Ratings soar as Howard Beale slowly disintegrates on and off screen.   Sick of political lies and being manipulated, corporate bullshit, a decaying and demented world is enough to put him almost over the edge.  Watching all this is fascinating and frightening.

I expected audience members to rise up and shout out along with him as he rants his famous line “I’m mad as hell and I’m not going to take it anymore.”  Actually that happens a bit later when a newly revamped show by the treacherous Diane Christensen (Tatiana Maslany) has a warmup guy manipulating the audience into this rant-along.  Along with an “APPLAUSE” sign.  It’s a bit late for our audience members to realize that they are being manipulated.

Unfortunately Ms. Maslany is the very weak link – not the formidable foe that she should be – in this otherwise excellent cast.

The set and lighting design by Jan Versweyveld and video design by Tal Yarden are superb.  Tech rehearsal must have been fun.   Two hours without intermission.  See this disturbing and all too real production.

And please do not rush out after the curtain call.  There’s a bit more video.


Photos:  Jan Versweyveld

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THE PROM – Love thy neighbor and love this show

December 10th, 2018 by Oscar E Moore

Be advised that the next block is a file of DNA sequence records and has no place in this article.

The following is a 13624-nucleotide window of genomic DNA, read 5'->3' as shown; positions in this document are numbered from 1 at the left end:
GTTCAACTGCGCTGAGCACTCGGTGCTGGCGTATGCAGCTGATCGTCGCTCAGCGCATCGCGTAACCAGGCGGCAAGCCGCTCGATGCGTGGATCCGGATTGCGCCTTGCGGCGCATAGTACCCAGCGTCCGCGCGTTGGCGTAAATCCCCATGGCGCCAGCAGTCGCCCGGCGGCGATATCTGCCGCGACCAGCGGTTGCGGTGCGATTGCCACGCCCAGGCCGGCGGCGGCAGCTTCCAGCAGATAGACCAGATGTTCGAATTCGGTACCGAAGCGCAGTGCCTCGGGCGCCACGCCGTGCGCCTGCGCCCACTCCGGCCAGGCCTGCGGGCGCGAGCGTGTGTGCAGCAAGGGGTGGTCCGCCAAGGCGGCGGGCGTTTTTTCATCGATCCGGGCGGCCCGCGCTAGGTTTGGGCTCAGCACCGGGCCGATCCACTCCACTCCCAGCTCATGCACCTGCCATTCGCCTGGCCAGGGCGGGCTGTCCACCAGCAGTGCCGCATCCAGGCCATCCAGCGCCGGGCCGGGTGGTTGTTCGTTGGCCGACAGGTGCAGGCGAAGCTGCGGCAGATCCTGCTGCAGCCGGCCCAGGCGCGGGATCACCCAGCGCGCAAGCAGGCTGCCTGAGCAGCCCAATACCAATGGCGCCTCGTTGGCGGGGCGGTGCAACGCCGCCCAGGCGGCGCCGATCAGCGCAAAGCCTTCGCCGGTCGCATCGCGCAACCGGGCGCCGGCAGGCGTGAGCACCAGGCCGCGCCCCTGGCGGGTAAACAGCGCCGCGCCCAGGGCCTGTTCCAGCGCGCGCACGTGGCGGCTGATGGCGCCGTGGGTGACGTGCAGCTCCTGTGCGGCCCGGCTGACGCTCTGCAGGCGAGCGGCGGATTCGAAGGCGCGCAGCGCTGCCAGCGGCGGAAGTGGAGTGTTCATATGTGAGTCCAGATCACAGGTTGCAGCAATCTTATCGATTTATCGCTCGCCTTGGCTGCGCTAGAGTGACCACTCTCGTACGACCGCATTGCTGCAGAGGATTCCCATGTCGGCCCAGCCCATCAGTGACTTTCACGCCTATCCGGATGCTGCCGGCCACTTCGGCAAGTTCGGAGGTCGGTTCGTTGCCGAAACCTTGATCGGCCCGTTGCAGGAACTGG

Make a date.  Take a date.  With a friend.  A lover.  A teenager or person of a certain age who remembers what “musical-comedy” was in its prime.  Better yet take someone who doesn’t see eye to eye with you and see what happens after seeing this most clever, tuneful, original, uproariously funny, sweet and chock full of show-stopping numbers that is at the Longacre Theatre.  THE PROM is its title.  THE PROM is much more than the sum of its parts.  THE PROM is a feel good musical.  Better still, it is a feel good about yourself musical.

Favorable word of mouth, the best publicity there is, along with a ton of great critical reviews will keep this show running for a long time.  Following in the footsteps of BYE BYE BIRDIE and HAIRSPRAY it bridges the generational gap that will have many regional theatres just waiting to stage this courageous and tender tuner.

The book by Bob Martin and Chad Beguelin doesn’t mince words.  It get rights to the point.  The plot is deceptively simple.  Four almost has been Broadway stars and their press agent hear about a teenage lesbian in Indiana who wants to go to the prom with her not as yet out girlfriend but the PTA has banned same sex couples from the school prom.

This immediately after a disastrous review in the New York Times closes their musical of Eleanor Roosevelt starring diva Dee Dee Allen (Beth Leavel) and the lighter than air Barry Glickman (Brooks Ashmanskas) who are accused of being narcissists and unlikable.

They along with Angie (Angie Schworer) who has been toiling in the chorus of CHICAGO for years awaiting her turn to go on as Roxie and Trent Oliver (Christopher Sieber) who is at the moment a waiter at the opening and closing night party of the Eleanor musical who repeatedly boasts of his training at Juilliard and their press agent Sheldon Saperstein (Josh Lamon) concoct a scheme to help Emma (a wondrous Caitlin Kinnunen) without whom THE PROM would not be the delightful show that it is.